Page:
Auroch Digital Shortlisted for GamesIndustry Innovation Award!

Auroch Digital's Game the News project has been shortlisted for Innovation in Social Responsibility at GamesIndustry Innovation Awards! We're incredibly honoured to be shortlisted amongst so many worthy and amazing projects. Here's the full list of the category we're in:

Gaming has always been about fun: bringing some goodness into the world via the medium of play. With this prize we hope to celebrate those companies who choose to give something back to their communities and society at large ­ either through direct work for charity (or by being a charity itself), making staff feel valued or the support of good causes with fundraising drives or sponsorship. With the mainstream press still happy to keep games at the front of the evil scapegoat folder, these are the initiatives which are fighting back.

DonateGames

Like any charity, DonateGames relies on the generosity of its patrons, but by focusing on the donation of unwanted games and hardware instead of cash, this group lets people clean their lofts and their consciences in one fell swoop.

HumbleBundle

What began as a way of garnering attention for indie titles whilst also giving to several charities, the Humble Bundle now attracts the world's biggest publishers. By giving the customer the power over how much goes where, Humble Bundle has made its giving completely transparent and hugely popular.

GametheNews.net

Encouraging young people to take an interest in the world of current affairs isn't easy, but Auroch Digital's project has produced 15 educational short games which bring today's key issues to the fore in a memorable and enjoyable fashion.

Special Effect

Special Effect changes lives. It might not have the scope of some of the projects here, but an incredible bespoke service and tremendous levels of engagement and after care have made it one of the industry's most treasured and admired outfits.

RuneScape - Well of Goodwill Initiative

Proof that free-to-play can definitely be used for good, this in-game fundraiser from Jagex raised over $90,000 for good causes as players donated in-game funds equivalent to thousands of hours of effort.

GamesAid

Supporting a wide range of charities voted for members, GamesAid is never afraid to try something new to raise money. A constant calendar of events and interesting new activities keeps this charity at the forefront of industry minds year round - raising over £1 million for good causes in the process.

A special day for James - Total War: ROME II

A truly personal event dedicated to a single member of the Total War community, A special day for James helped realise the dreams of a terminally ill young man suffering from liver cancer, bringing together the studio's staff and players for a cause which touched more than just one life.

Please vote for us here, if you think we deserve it of course!

Gamifying 'Jack the Ripper'?

9th November, 2013: On the 125th anniversary of the murder of Mary Jane Kelly, Bristol based indie GameTheNews announces a new title based on the infamous ‘Jack the Ripper’ murders. Today, Friday 8 November 2013, Bristol-based indie GameTheNews.net announces its latest development, a new title based on the infamous 'Jack the Ripper' murders called JtR125, one of six new collaborations between filmmakers, academic researchers and creative companies as part of the REACT Future Documentary Sandbox, a nationwide programme to explore the theme of Future Documentary funded by the Arts and Humanities Research Council.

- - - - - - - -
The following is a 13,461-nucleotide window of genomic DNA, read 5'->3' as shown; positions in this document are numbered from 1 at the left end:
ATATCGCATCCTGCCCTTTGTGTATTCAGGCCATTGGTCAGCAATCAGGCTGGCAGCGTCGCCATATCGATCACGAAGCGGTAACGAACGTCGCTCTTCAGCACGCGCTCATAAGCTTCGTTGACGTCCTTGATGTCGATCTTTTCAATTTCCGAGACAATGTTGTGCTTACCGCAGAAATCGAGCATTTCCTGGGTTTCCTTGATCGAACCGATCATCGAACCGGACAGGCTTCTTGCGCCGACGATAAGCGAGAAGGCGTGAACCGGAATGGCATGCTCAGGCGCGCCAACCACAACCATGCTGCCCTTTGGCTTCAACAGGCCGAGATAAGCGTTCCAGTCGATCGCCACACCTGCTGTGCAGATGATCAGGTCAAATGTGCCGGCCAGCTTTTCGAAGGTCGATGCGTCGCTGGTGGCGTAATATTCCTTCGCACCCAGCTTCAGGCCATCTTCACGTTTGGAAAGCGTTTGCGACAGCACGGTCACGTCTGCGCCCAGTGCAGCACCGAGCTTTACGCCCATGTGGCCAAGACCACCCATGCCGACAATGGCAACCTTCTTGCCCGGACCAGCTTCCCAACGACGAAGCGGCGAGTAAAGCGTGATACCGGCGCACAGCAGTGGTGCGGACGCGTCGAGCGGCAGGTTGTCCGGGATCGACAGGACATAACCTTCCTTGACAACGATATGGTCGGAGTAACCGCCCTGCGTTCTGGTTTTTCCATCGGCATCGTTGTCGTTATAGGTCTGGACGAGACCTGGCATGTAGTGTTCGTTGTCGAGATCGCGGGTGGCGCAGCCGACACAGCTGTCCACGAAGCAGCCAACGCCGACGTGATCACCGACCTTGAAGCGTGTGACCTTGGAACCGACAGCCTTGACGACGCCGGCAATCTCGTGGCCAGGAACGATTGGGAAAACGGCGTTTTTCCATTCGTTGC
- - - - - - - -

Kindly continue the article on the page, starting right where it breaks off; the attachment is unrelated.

jtr5

125 years ago Mary Jane Kelly was murdered, her badly mutilated body found by a rent collector seeking her arrears on the morning of November 9, 1888. The terrible nature of the murders by Jack The Ripper, who himself was never brought to justice, has ensured the ‘Ripper’ killings remain a mystery that still repulses, contests, fascinates and resonates today.

GameTheNews.net, known for taking a bold approach to difficult subjects using games to address tough news stories, is applying game and documentary mechanics to their latest subject, Jack the Ripper, to find out what lessons are still to be learned. The lead developer on JtR125, Tomas Rawlings of Auroch Digital who produces GamesTheNews, says, “we're not going to make a first-person Ripper game about the killer - we're much more interested in the society that created the conditions that allowed this to happen and the plight of his victims. The fact that 125 years later we're still talking about this suggests to me that there are lessons still to be learned. The events themselves were a catalyst for social change. It was also a key time in the birth of a number of areas of our society, notably the tabloid newspapers and forensic science. We're keen to create an interactive documentary using the medium of games and allow the player to explore the issues and events themselves.”

As part of the Future Documentary Sandbox Rawlings has been paired with Patrick Crogan, games and digital media expert, University of the West of England, and Professor of Media and Journalism at Middlesex, Janet Jones.

Dr Crogan commented, “JtR125 is certainly pushing the envelope of both documentary and game formats. There are some risks with treating historical material the wrong way, and we don’t want to simply repeat the way many commercial games bolster their realism with bits of archival footage of war or other major historical events. With the development of apps other interactive forms there’s real potential to make a powerful and thoughtful experience that opens up new perspectives for people about something like the Ripper mystery.”

Professor Jones remarked, "The idea with JtR125 is to test the break-down of generic boundaries between games and serious documentary so that the world can be reported in a potentially more dynamic and investigative way that might better engage younger audiences accustomed to finding things out through digital play. Maybe in five or ten years time, every BBC newsroom will have a gaming desk alongside Radio, TV and online. We're focusing on how we might create acceptable templates for merging archive, talking head (all the traditional factual production conventions) within a game framework without destroying the experience or breaking the creative paradigm. There are undoubtedly lines to be drawn here and as we develop the Jack the Ripper game we hope to be able to draw those lines more clearly."